Platform sharing is a common practice across the auto industry, as car companies do their best to leverage their investments in technology and design across as many different vehicles as possible. In some cases, the same basic chassis and drivetrain are used in both standard and premium vehicles, with the key differences between these models being the styling and feature levels associated with each respective automobile. This can make it tempting for new car buyers to shop both the passenger version of a certain platform against the luxury edition – particularly if there is a significant price gap between the two vehicles.
Let’s compare one standard and one premium shared platform automobile from three of the world’s most prominent luxury and passenger car companies and examine the differences – and similarities – between the two.
The 2011 Ford Taurus is a full-size family sedan that offers two “top spec” trim levels. The Limited edition of the Ford Taurus, which retails for an MSRP of $32,155, comes with power leather seats, a rearview camera, the SYNC communications and entertainment interface and 19-inch wheels. The Taurus SHO (MSRP $38,155) is positioned as a performance model that adds a stiff suspension system, standard all-wheel drive (which is optional on the Limited), HID headlights, a more refined interior and keyless entry. The SHO also delivers more power than the Limited, offering up a twin-turbo 3.5-liter V-6 that generates 365 horses and 350 lb-ft of torque compared to the Limited’s 263 horsepower, naturally-aspirated 3.5-liter V-6.
The 2011 Lincoln MKS shares the Taurus’ roomy interior and much of its angular styling. One of the biggest differences between the two automobiles is that the Lincoln MKS starts at $41,500 for a front-wheel drive model that features the same base V-6 found in the Ford sedan. This represents a substantial price jump over the Taurus Limited, a differential that is justified in part by the long list of standard equipment that the Lincoln provides: heated and cooled leather seats, heated rear seats, the SYNC interface, a THX sound system, dual automatic climate control and adaptive HID headlights.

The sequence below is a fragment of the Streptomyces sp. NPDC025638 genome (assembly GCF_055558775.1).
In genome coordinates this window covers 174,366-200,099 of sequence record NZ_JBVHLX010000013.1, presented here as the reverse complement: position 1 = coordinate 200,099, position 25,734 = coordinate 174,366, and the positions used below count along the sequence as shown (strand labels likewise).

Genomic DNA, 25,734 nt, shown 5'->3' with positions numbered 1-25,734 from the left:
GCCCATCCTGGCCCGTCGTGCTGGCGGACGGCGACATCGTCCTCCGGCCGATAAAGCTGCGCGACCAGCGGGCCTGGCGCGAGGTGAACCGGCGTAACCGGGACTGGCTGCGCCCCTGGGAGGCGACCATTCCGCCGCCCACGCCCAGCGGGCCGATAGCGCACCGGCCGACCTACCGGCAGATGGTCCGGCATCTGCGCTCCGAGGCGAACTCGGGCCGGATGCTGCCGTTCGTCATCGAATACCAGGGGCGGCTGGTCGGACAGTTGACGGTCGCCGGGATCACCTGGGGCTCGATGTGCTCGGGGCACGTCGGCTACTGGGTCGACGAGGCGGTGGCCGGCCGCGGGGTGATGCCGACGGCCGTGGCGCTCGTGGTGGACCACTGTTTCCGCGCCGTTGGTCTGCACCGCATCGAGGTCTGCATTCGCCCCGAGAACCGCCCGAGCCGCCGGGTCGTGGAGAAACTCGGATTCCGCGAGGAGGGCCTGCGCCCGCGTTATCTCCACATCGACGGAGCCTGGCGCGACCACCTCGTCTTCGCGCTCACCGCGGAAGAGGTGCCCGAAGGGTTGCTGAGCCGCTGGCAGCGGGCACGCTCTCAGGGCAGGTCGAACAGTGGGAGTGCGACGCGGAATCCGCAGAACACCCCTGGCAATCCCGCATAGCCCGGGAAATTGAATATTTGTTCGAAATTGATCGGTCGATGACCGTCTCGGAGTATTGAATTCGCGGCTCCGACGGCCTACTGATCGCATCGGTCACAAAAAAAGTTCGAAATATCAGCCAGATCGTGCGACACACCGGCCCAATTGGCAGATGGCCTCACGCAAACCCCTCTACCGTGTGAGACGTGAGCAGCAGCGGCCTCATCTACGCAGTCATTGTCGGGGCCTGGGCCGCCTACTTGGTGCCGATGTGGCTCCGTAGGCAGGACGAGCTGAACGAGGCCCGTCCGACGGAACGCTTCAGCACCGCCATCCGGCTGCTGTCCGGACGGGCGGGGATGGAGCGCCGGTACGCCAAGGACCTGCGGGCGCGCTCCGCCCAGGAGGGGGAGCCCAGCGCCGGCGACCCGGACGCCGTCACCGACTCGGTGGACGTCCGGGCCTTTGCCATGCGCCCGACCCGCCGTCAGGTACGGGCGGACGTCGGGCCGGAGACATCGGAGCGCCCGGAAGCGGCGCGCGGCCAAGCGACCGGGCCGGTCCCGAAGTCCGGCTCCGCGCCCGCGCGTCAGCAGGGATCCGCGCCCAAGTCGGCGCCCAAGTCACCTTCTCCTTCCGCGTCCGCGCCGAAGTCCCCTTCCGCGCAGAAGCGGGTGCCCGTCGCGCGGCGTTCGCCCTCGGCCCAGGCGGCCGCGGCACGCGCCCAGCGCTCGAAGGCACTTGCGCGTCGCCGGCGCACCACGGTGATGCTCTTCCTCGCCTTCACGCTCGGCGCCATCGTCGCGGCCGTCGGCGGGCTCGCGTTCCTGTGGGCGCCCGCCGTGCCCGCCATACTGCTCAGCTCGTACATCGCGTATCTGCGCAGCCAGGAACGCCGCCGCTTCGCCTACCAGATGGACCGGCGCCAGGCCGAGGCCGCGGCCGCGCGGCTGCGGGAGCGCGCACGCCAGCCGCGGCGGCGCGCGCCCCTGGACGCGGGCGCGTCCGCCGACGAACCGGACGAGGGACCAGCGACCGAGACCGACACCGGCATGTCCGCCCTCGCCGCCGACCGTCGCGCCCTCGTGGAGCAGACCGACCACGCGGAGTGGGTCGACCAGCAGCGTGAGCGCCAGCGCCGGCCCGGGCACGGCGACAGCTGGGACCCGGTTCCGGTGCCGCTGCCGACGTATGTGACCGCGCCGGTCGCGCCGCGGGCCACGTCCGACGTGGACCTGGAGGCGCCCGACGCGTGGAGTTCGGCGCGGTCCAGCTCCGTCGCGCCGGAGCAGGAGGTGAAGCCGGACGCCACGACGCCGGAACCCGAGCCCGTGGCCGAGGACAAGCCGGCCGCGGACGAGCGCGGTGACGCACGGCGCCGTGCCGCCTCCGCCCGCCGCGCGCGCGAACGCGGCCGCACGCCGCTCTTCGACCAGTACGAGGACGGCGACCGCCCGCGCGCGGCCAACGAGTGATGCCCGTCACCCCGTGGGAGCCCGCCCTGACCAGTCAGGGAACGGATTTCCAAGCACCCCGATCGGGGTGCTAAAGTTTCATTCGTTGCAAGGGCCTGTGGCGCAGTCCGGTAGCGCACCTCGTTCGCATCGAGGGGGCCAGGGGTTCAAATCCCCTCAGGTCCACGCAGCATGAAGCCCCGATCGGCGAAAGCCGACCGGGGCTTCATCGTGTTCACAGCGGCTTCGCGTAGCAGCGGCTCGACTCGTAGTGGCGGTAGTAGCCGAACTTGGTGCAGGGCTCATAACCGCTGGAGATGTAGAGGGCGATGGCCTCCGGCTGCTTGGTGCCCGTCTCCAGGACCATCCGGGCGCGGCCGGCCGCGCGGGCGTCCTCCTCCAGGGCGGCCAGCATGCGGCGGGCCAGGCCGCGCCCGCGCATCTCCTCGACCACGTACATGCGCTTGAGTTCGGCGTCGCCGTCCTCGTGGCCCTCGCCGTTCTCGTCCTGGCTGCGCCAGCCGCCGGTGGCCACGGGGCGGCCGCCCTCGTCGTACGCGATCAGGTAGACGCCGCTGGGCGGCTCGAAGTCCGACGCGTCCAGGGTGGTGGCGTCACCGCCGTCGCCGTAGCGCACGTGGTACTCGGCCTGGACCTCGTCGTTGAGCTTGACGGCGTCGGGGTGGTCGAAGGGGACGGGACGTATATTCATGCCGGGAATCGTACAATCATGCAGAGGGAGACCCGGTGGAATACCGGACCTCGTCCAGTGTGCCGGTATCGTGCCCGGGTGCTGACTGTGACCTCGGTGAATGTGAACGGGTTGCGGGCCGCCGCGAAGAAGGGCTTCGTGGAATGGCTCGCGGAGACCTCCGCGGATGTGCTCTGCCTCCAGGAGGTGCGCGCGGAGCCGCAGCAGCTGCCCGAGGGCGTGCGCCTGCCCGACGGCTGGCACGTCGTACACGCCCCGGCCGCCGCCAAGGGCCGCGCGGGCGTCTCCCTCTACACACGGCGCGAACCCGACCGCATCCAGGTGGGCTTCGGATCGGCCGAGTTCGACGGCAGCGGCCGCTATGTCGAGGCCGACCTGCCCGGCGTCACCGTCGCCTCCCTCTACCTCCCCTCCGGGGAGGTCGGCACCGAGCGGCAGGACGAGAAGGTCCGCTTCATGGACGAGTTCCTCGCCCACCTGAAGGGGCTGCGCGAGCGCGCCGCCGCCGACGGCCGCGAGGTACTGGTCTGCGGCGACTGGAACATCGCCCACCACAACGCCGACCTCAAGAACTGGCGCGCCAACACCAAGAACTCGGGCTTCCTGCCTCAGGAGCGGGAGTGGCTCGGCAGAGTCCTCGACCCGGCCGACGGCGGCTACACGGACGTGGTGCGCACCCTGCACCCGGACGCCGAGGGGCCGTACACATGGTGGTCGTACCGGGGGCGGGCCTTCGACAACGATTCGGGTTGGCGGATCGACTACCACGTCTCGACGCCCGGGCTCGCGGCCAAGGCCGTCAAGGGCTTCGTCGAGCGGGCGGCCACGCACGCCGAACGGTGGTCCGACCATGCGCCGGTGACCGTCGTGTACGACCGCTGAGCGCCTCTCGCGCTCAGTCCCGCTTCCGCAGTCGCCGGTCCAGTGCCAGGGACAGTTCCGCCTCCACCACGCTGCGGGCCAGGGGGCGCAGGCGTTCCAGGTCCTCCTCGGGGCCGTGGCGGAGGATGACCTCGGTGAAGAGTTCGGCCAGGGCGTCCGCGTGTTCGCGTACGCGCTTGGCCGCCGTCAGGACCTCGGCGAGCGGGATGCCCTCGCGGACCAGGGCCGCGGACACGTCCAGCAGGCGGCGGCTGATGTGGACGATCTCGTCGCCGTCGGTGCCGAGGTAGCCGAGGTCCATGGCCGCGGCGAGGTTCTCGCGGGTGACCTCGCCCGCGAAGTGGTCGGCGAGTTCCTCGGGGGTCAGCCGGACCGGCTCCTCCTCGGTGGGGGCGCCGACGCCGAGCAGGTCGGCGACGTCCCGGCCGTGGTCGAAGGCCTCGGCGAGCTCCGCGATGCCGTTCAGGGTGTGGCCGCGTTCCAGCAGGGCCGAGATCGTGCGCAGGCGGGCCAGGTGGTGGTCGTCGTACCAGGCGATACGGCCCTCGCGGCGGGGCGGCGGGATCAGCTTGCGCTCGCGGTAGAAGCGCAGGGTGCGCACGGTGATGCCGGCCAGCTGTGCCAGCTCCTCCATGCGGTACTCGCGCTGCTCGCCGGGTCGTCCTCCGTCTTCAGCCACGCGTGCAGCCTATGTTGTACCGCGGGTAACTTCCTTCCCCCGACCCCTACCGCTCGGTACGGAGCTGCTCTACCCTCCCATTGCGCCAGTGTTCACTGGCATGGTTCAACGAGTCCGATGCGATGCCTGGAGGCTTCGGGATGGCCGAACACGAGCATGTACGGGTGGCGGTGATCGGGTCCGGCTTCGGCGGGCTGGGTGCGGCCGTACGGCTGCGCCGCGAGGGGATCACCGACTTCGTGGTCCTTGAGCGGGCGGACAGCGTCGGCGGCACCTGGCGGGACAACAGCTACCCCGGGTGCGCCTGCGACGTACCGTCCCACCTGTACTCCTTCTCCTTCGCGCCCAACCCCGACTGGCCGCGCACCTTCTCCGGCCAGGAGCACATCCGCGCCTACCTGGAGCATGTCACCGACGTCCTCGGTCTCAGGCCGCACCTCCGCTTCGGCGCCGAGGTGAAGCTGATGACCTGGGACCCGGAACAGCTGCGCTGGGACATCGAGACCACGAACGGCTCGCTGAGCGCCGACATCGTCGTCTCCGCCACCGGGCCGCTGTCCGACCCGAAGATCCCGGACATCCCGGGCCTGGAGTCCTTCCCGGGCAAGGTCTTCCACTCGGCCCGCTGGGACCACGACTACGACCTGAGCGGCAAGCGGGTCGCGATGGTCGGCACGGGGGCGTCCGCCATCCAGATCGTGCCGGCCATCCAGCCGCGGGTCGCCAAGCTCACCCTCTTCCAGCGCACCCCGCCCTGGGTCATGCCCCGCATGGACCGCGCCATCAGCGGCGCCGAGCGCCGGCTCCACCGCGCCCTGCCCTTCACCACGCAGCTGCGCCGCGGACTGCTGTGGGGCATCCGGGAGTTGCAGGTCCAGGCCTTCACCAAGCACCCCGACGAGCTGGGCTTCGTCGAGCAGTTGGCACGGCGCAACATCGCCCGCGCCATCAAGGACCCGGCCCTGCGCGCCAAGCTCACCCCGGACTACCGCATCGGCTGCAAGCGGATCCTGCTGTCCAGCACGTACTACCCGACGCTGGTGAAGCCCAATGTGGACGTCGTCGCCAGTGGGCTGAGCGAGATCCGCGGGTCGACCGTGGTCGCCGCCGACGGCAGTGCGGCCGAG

The MKS starts to get considerably more expensive, however, when tacking on the high-tech options that help to further separate the Lincoln from its Ford cousin. A touchscreen navigation system, a surround sound audio system, a dual pane sunroof and adaptive cruise control are all nice to have, but they can drive the price of the Lincoln MKS well past $55,000 – especially if the EcoBoost V-6 is also added to the mix.
It is difficult to recommend the 2011 Lincoln MKS over the 2011 Ford Taurus. The Taurus SHO is not an inexpensive vehicle, but compared against a similarly-equipped version of the MKS, it does demonstrate better value. Strip away its pricy technology features, and the Lincoln does not provide a compelling argument for spending more money than one would on a Taurus. Keep those features on the vehicle’s sticker, and suddenly the sedan is competing against much more appealing luxury automobiles hailing from a wide range of different brands. The 2011 Ford Taurus is definitely worth looking into for anyone who had previously considered stepping things up to a full-size Lincoln sedan.
All-new for 2012, the Toyota Camry continues to demonstrate why it is such a popular choice amongst mid-size sedan shoppers looking for an all-around performer. In its most comfortable edition – the Toyota Camry XLE – the vehicle comes with either a 178 horsepower, 2.5-liter four-cylinder motor (MSRP $24,725) or a 268 horsepower, 3.5-liter V-6 (MSRP $29,845). When the V-6 is selected, it also offers features such as heated leather seats, a navigation system, a sunroof, dual automatic climate control and a rearview camera. For those who desire a somewhat more responsive ride, the Camry SE trades in a few comfort features for a tighter suspension system, sport seats and a more aggressively-styled exterior look (navigation remains standard on SE models with the six-cylinder engine).